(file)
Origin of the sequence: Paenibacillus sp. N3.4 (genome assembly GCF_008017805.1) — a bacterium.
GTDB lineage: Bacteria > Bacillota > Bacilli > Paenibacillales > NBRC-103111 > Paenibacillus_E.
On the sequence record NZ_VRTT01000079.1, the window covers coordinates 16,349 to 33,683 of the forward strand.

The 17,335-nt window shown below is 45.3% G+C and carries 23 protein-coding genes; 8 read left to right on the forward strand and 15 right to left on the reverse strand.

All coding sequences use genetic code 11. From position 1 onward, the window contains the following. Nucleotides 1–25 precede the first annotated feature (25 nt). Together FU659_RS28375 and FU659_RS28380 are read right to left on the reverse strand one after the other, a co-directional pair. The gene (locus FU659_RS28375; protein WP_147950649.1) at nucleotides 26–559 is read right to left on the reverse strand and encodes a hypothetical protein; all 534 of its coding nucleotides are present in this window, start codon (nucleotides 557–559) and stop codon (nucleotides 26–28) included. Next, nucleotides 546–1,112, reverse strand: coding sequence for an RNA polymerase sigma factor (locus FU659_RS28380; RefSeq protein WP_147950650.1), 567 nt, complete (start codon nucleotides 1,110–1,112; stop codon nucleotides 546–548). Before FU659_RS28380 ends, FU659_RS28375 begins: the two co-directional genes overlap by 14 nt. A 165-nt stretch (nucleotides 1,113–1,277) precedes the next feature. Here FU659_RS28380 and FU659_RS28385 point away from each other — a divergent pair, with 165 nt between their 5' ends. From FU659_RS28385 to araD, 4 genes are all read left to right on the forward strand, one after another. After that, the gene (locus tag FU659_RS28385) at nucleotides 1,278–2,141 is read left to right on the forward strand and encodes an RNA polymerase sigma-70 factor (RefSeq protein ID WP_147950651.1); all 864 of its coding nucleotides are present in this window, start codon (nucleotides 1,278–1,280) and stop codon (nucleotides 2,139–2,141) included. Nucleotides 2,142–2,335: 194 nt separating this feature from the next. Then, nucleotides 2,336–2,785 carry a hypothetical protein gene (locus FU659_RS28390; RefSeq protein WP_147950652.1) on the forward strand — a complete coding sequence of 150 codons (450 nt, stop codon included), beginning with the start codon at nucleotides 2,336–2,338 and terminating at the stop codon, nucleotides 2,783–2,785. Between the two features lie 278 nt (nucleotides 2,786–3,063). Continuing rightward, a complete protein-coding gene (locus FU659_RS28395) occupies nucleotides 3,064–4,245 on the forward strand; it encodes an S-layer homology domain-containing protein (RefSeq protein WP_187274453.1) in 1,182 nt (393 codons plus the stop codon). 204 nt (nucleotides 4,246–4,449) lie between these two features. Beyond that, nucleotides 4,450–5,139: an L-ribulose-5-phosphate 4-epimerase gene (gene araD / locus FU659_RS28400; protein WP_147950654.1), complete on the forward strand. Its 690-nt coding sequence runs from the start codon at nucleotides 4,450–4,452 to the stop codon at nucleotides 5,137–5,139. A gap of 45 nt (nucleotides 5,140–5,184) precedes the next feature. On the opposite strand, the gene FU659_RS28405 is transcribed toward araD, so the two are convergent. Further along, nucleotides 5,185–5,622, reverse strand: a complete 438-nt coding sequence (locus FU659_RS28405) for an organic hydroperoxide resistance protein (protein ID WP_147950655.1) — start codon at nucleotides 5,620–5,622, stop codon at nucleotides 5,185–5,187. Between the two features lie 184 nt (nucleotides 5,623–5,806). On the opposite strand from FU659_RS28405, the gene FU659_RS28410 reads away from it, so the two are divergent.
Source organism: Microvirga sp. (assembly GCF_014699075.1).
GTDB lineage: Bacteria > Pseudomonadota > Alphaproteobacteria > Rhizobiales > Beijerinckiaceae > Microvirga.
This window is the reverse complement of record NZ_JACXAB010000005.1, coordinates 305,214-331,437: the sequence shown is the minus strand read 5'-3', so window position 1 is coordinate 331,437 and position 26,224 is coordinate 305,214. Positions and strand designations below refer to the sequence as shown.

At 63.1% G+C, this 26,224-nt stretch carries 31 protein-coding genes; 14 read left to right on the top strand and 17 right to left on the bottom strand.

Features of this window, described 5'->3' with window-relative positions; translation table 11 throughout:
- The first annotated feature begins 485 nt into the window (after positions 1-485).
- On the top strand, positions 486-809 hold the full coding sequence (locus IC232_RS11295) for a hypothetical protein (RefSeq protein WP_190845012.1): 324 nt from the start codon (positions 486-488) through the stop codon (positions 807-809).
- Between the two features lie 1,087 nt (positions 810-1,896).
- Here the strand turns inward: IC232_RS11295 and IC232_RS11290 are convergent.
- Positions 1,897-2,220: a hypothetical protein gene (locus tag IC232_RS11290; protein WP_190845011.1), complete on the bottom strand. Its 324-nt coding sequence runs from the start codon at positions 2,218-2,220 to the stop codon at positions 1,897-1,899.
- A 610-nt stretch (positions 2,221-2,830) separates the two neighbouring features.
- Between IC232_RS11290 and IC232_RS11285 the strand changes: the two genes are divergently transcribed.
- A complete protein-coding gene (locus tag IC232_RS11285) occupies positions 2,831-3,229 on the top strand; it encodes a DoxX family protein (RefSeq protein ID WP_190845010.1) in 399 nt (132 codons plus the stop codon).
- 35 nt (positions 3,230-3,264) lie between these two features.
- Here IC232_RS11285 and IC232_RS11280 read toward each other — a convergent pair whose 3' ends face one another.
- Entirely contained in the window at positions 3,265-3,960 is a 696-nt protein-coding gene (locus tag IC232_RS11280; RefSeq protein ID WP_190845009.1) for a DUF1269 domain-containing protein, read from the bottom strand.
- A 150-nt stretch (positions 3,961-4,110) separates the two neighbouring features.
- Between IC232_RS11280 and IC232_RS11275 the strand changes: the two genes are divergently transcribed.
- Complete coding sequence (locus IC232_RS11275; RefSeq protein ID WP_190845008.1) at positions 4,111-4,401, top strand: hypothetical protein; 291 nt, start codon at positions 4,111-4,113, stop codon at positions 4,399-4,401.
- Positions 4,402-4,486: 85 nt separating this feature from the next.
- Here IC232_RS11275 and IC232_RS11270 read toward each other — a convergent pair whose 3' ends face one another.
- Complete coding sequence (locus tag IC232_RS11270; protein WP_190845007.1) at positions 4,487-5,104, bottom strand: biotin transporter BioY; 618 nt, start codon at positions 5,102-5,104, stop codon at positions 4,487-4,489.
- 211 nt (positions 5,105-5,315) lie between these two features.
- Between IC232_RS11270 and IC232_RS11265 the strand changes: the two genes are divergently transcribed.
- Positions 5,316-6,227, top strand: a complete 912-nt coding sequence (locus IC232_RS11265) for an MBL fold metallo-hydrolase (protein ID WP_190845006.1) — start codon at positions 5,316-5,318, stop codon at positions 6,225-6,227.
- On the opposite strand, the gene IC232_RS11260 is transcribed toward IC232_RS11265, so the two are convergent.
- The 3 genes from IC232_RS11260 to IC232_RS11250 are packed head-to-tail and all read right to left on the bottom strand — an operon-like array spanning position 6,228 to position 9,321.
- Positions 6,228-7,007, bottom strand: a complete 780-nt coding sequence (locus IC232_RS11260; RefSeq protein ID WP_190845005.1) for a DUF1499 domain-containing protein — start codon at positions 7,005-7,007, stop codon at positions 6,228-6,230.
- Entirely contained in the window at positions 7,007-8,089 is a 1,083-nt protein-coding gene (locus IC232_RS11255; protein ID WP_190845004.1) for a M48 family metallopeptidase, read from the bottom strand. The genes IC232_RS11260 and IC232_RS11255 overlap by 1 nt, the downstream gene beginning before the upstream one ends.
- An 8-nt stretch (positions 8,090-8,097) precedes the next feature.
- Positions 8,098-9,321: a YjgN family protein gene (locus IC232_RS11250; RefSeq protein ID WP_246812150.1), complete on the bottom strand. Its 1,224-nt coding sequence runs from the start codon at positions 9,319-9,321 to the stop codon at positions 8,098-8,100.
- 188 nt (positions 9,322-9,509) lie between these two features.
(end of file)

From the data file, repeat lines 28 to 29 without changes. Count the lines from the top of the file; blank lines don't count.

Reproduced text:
- 211 nt (positions 5,105-5,315) lie between these two features.
- Between IC232_RS11270 and IC232_RS11265 the strand changes: the two genes are divergently transcribed.